I'm intrigued with the idea of Menno Pop Surrealism. How do you explain it?
I coined the phrase because I needed a simple name to describe the dominant characteristics of my work.
"Surrealism" refers to the improvisational layering I use to create my paintings, which borrows many concepts from the original 1920s art movement of the same name. During the beginning stage of a composition, I rely on the use of "automatism," painting without rationally evaluating the meaning of the work (incidentally, this is also the way one could describe jazz improvisation).
"Pop" is used to describe the subject matter of my work. I choose images from catalogs, magazines, television and other commercial media for the source material for my paintings. This way my work consists of images many members of society have seen before rather than relying only on my own subconscious.
"Menno" is the Mennonite viewpoint that separates my work from other Surrealist or Pop artists. Surrealism is totally irrational and entirely focused on the artist. Pop art glorifies the ordinary mass-produced stuff that is cheap and meaningless. As a Mennonite, I feel it is important to make art that helps society and has something unique to say that can't be bought at a 99 cent store.
You started teaching at Fresno Pacific in 2007. Tell us a little about yourself.
I have been interested in drawing for as long as I can remember. I grew up in the Sunnyside area of Fresno and graduated from Sanger High School in 2000. I studied art and music at Bethel College, Kansas, earning a bachelor's degree in fine art in 2004. In the spring of 2007, I earned a master of fine arts degree with an emphasis in oil painting from the University of South Dakota.
I currently live in the Tower District of Fresno with my wife and two daughters.
What do you hope people take away from "More Again Now"?
I hope that people leave my show with the idea that they can find beauty and meaning in life by questioning popular culture. Some of the weathered textures of my works might also encourage viewers to consider the beauty of an old brick wall or cracked sidewalk. Beauty is all around us, but we have to actively look for it to recognize its presence.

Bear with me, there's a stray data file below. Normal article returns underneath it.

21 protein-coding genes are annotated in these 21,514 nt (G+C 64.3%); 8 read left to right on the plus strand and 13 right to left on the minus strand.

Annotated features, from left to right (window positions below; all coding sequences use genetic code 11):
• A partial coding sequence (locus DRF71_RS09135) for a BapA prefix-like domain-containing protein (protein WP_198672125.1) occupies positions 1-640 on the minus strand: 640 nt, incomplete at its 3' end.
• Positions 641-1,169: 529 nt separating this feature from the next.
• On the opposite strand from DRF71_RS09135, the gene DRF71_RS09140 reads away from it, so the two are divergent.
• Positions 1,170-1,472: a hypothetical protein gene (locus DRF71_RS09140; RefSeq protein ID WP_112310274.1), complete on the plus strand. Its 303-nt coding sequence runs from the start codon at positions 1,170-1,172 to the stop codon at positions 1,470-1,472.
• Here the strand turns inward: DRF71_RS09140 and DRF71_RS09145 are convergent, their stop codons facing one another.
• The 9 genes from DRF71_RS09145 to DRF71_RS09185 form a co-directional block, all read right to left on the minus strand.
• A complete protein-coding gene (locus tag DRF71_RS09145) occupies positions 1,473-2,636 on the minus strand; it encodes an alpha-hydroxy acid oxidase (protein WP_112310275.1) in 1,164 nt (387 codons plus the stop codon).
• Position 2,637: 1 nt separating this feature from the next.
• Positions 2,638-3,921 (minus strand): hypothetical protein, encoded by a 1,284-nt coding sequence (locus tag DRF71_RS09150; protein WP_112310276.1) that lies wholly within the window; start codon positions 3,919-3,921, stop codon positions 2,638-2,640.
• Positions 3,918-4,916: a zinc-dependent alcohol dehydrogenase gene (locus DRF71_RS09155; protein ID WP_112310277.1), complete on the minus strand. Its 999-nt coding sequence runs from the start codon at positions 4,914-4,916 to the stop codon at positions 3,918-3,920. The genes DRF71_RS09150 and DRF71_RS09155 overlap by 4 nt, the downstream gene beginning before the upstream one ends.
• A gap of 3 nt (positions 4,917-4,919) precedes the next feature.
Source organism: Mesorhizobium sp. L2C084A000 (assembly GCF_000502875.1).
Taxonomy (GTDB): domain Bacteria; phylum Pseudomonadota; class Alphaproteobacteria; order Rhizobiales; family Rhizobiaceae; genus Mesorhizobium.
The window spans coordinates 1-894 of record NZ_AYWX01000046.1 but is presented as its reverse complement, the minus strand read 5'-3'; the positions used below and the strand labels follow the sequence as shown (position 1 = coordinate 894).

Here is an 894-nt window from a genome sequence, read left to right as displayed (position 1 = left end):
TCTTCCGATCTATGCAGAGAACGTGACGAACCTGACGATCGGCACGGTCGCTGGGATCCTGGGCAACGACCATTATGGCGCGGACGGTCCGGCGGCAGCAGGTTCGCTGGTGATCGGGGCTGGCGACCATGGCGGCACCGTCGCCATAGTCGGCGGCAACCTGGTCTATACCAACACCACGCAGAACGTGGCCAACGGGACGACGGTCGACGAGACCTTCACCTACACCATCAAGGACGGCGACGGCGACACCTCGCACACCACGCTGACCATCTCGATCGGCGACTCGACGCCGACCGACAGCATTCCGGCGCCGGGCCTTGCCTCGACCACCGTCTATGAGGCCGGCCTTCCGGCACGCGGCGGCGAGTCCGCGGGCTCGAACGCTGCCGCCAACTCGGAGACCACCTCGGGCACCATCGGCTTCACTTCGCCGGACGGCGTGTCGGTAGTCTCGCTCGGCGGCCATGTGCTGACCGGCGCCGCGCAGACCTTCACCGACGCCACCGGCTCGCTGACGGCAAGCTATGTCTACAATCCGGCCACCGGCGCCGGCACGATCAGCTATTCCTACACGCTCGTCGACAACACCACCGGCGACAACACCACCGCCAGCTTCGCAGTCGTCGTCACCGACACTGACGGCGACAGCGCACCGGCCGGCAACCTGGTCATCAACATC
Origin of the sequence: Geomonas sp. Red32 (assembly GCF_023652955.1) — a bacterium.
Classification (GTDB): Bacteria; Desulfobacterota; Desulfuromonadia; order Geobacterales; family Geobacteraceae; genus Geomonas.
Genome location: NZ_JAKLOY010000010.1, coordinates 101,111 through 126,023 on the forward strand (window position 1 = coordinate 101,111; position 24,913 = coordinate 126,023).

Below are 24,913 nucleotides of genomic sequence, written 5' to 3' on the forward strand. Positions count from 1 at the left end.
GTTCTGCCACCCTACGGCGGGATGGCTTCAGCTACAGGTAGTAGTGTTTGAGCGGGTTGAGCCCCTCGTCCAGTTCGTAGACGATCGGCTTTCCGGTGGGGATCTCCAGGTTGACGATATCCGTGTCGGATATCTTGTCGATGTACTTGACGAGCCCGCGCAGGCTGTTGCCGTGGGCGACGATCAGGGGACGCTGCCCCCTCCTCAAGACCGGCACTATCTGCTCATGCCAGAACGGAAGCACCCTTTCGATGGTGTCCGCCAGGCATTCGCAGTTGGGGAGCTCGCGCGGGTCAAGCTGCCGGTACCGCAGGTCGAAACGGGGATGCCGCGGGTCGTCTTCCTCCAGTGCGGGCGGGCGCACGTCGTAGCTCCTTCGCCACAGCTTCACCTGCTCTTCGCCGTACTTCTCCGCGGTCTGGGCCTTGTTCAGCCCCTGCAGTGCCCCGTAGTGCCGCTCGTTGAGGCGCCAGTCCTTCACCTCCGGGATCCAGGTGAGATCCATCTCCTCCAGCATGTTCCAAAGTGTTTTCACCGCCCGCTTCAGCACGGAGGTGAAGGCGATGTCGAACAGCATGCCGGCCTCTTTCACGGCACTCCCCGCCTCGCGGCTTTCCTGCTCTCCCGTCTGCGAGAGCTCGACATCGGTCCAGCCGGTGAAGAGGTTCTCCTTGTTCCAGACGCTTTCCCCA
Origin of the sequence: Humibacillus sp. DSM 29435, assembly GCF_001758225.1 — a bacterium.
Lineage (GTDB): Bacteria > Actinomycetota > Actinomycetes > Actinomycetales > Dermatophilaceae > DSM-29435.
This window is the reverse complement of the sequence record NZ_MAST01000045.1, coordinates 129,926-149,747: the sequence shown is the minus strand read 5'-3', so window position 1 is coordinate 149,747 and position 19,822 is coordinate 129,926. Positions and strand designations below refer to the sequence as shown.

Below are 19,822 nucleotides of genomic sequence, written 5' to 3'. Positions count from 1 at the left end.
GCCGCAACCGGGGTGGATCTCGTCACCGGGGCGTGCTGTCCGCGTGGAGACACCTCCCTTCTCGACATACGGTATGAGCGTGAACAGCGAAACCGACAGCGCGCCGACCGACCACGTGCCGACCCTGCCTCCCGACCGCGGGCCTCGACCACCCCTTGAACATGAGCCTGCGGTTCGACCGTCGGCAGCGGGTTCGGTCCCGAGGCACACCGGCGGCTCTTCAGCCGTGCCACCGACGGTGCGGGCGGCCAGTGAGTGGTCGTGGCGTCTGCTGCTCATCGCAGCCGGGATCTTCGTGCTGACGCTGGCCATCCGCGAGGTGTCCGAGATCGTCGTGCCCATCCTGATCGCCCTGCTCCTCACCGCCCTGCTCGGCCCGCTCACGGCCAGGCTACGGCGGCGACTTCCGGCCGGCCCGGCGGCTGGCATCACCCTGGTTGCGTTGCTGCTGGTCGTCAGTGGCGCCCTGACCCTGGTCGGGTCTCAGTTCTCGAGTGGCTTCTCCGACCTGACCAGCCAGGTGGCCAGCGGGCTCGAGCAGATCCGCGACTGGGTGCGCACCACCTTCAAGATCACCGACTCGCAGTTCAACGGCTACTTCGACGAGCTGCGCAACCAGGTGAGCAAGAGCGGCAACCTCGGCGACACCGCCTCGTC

More ArtHop picks
The K-Jewel Art Gallery, 1415 Fulton St., features the artwork of Alvin Greathouse, whom curator Karl Kallmann describes as "not in the mainstream Fresno art scene." Greathouse, a janitor at Fresno City College, uses pens, pencils, markers and highlighters. Details: kjwl.com, (559) 497-5118.
Jerrie Peters, Shannon Bickford and Lylia Forero Carr present the exhibit "New Works" at Gallery 25, 660 Van Ness Ave. Details: gallery25.org, (559) 264-4092.
At Spectrum Art Gallery, 608 E. Olive Ave., there are two exhibitions: Tim A. Fleming's "Black & White and Zen All Over" and Jeffrey David Nicholas' "Windows and Walls." Details: spectrumphotogallery.org, (559) 266-0691.
"More Again Now," through Oct. 27, Fig Tree Gallery, 644 Van Ness Ave. figtreegallery.us, (559) 485-0460.
ArtHop, 5-8 p.m. Thursday, Oct. 3. For a list of venues, go to fresnoarthop.org.
The reporter can be reached at (559) 441-6373, firstname.lastname@example.org and @donaldbeearts on Twitter. Read his blog at fresnobeehive.com.